The morning of the 27th was cold and gloomy – weather I would otherwise love if I hadn’t been extremely tired and leaving my husband for several days (not a big deal unless you consider that it’s the first time we’ve been apart for more than a day since I moved here).
Rian drove us to the parking lot where the buses were boarding and we hopped on. I was surprised at how empty the bus seemed. I wasn’t sure if the other bus was as empty but, if it was, then they were wasting a ton of money by not consolidating. I would guess that maybe half the seats were full. Considering all the other budget cuts that have been made on base and concerning activities, this was a little disturbing but I suppose I’m one of the few people who thought so.
Each bus had a “tour guide” who handed out some info – a booklet with sights to see and maps in Tokyo, a Disneyland pamphlet and a little card with emergency Japanese and the guide’s cell number. Wendy and I had already checked out the Disneyland website the night before to stake out just where we wanted to go so that we wouldn’t waste time. We were set on Fantasyland, Adventureland and the World Bazaare.
We left at around 7 and were told we’d be stopping for a break every 2 hours (!) and having a 1 hour lunch. I was anxious at hearing this because I didn’t see why we would need to stop that often – I just wanted to get there already. However, I do understand that there were a lot of children going who would need frequent potty breaks.
Our tour guide also explained that we were lucky [insert eye roll here] to be on a brand new bus. Lucky, my ass. It reeked. I’m sure it was just “new bus smell” but it coated my nose and mouth and it was all I could smell or taste for quite a while even after I was off of the bus.
All in all, the trip was uneventful. I tried to sleep but that didn’t work out so well; it usually doesn’t on a bus. After a while, I was more excited than tired anyway.
Our frequent stops went quickly. We had brought our own munchies anyway so we didn’t eat much. When we stopped for lunch, I just had an ice cream cone. You can never go wrong with that. Wendy wanted something more so she wound up buying this.. thing.. our of a vending machine which was super weird. You choose your food, then it drops down into a microwave which cooks it for you right there.
Her food looks like ‘tater tots in BBQ sauce – it was neither here nor there. However, she realized there was something chewy in the middle and these were nothing like tater tots – they were slimey! Luckily she also forced me to eat one. I did. I swallowed it down and that was then she had to nerve to say “Hey, I think these chewy things are octopus tentacles!” Eww. Needless to say, I had no more and she didn’t finish them either. -lol-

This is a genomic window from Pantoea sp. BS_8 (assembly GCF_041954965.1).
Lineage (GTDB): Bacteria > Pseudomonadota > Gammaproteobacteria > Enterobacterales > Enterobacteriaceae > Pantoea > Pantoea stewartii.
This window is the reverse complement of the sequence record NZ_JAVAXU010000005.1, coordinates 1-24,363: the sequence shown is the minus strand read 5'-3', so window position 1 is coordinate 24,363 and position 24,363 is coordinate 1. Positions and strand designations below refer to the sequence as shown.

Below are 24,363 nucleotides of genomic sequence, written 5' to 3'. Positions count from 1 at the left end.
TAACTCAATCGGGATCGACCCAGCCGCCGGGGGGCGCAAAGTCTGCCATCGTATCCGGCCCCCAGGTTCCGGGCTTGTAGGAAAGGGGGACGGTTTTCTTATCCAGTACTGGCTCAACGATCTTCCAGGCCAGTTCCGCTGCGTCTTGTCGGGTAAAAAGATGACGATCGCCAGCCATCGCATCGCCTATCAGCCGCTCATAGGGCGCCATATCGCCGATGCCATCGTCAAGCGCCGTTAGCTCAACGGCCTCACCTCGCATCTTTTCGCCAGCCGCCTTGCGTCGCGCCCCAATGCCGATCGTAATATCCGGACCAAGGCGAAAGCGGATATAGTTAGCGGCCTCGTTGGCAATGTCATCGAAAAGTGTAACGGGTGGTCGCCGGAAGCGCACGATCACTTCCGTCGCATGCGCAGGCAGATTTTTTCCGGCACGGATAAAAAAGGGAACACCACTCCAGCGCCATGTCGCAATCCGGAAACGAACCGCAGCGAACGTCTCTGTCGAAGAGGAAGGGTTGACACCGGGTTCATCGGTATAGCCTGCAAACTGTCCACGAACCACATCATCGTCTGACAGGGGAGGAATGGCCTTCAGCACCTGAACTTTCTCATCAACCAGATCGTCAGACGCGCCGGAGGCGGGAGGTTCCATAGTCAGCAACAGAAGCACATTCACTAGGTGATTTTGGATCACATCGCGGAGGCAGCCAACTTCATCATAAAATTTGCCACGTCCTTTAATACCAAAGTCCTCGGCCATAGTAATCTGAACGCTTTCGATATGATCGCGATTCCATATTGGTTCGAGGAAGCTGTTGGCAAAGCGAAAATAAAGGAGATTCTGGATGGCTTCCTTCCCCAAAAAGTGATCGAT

Most of the trip was through the country-side and it didn’t look fantastic or remarkable anyway. Around 3pm we entered a large city which turned out to be Tokyo. We didn’t know at the time because we didn’t expect to be there until several hours later.
Anyway, it was Tokyo and we drove through for about 30 minutes until we reached the hotel – about 2 and a half hours earlier than expected which left quite a bit of time before it fell dark.
We went through hotel security because it was an American military hotel and we had to show IDs – in Wendy’s case, her passport, got our room keys and went up. I was really impressed at the hotel. It was very American, something of which I am glad. Japanese hotels tend not to be as nice or fancy as American hotels. They’re much more minimal and bland.
The hotel was quite large – 7 floors and included 5 restaurants (Japanese, French, a sandwich shop, fine dining and family dining), 2 shops (gift shop and a general/gift shop), an internet cafe, an APO (army post office) plus pack ‘n’ wrap, a Navy Exchange, a bank (plus ATM) and a pool and fitness center.
We wandered around the first night. Just a few blocks up was a rather busy street with many shops, restaurants and a mall. Originally, we were going to eat at a pasta restaurant but the prices were a bit too much so we headed back to the hotel and ate at the Japanese restaurant.
It was very traditional, which I’m sure Wendy enjoyed. I ordered teriyaki chicken which came with several dishes: sushi, vegetables, salad, rice and finally the main course. I did try some of the sushi (seaweed, salmon and shrimp) but I wasn’t overly eager. I also tried some of the vegetables and had a bit of salad but saved room for the rice and chicken – both of which were great. We also topped it off with desert: chocolate mousse for Wendy and a strawberry tart for me. Overall, it was a great experience.
We chilled out at the room after that. Of course, I had to use the internet cafe to e-mail Rian. <3
Stay tuned for the next installment of this incredibly long story: Disneyland!